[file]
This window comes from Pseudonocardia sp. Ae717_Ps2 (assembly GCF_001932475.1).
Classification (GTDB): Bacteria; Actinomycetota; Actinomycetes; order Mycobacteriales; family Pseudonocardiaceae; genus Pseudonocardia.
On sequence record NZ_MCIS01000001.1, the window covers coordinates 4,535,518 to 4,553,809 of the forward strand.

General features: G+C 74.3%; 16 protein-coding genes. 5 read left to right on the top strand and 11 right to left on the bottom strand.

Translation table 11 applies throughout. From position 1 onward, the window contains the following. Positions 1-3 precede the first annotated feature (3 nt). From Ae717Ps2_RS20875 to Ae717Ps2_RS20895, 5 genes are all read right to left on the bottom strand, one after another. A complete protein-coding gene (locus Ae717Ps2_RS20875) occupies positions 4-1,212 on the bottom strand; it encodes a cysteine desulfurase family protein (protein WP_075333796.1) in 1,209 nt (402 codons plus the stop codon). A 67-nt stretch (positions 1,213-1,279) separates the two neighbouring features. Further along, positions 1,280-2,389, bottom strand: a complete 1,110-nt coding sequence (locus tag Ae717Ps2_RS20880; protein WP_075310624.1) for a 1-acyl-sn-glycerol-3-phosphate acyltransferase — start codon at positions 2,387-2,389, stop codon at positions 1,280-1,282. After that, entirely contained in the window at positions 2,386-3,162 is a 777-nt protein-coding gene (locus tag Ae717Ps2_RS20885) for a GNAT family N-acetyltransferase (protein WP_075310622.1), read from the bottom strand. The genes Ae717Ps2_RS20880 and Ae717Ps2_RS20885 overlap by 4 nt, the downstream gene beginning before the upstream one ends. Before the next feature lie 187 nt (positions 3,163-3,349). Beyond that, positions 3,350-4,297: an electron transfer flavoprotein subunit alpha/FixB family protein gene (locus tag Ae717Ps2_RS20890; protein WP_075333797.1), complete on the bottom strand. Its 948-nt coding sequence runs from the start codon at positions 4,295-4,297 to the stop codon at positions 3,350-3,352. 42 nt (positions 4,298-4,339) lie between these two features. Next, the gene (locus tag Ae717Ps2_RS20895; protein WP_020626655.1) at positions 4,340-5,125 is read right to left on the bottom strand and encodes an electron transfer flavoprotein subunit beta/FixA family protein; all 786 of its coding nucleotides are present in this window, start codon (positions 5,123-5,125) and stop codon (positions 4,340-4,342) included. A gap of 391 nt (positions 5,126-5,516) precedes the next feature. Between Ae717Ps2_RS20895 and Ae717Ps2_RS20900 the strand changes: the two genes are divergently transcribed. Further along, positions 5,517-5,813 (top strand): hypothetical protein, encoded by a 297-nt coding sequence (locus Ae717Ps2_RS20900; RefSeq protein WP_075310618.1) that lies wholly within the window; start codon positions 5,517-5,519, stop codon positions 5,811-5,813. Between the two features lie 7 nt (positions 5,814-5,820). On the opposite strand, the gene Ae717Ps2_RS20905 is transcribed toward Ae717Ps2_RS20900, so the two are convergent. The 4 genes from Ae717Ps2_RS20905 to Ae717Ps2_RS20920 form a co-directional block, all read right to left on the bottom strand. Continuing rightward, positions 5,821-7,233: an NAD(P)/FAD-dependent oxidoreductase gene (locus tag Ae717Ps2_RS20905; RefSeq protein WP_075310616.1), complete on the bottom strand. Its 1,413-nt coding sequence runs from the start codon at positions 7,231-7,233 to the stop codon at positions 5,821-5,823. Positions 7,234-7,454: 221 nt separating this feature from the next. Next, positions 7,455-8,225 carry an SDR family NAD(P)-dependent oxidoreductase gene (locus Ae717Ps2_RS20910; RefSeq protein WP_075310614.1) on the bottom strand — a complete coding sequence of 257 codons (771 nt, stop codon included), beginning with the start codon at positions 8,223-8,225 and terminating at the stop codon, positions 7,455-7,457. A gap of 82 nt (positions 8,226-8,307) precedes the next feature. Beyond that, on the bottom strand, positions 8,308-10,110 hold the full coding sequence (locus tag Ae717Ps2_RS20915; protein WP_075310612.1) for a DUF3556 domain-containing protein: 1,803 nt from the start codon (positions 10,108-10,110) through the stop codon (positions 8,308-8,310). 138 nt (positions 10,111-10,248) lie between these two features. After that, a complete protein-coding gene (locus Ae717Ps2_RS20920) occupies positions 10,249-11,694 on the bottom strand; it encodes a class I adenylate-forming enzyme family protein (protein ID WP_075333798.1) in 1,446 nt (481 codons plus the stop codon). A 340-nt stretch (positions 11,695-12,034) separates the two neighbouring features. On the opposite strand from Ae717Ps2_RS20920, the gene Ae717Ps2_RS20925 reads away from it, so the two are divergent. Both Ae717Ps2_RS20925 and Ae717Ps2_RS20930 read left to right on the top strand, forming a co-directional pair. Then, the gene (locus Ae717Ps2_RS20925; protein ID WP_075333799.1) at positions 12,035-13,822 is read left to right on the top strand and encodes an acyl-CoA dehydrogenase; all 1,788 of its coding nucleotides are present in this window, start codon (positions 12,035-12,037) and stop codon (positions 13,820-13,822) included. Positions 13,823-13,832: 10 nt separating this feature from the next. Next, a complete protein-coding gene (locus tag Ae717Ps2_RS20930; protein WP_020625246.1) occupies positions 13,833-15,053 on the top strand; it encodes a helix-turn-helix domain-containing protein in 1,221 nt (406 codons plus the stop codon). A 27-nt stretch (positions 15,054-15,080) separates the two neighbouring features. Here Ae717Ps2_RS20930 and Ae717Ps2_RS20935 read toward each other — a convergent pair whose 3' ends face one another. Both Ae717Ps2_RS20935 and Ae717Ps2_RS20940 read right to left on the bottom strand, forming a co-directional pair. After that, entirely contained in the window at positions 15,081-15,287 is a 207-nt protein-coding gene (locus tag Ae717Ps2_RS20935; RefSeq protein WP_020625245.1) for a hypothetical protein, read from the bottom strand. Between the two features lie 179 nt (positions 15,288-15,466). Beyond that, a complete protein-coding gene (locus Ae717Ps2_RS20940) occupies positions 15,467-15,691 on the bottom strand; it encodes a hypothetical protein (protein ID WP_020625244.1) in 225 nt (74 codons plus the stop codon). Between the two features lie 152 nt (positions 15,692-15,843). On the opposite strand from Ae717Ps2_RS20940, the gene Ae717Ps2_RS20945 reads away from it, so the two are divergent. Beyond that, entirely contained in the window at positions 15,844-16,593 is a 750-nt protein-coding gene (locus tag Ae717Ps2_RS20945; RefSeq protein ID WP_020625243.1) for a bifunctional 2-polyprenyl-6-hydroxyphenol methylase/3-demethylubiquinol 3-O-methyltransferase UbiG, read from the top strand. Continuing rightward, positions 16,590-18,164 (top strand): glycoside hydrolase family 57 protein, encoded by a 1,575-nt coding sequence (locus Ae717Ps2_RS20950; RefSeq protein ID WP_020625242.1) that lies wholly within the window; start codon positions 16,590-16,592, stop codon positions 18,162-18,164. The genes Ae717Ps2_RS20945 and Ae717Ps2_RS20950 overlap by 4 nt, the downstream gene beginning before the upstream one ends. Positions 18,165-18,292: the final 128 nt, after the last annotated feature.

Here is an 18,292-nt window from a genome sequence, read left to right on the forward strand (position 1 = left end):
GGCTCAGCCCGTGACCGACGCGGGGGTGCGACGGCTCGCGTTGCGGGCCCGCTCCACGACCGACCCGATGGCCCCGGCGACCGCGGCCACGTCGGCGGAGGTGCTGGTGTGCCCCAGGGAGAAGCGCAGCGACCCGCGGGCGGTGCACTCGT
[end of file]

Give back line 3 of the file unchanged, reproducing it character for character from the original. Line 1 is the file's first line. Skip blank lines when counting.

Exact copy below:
On sequence record NZ_MCIS01000001.1, the window covers coordinates 4,535,518 to 4,553,809 of the forward strand.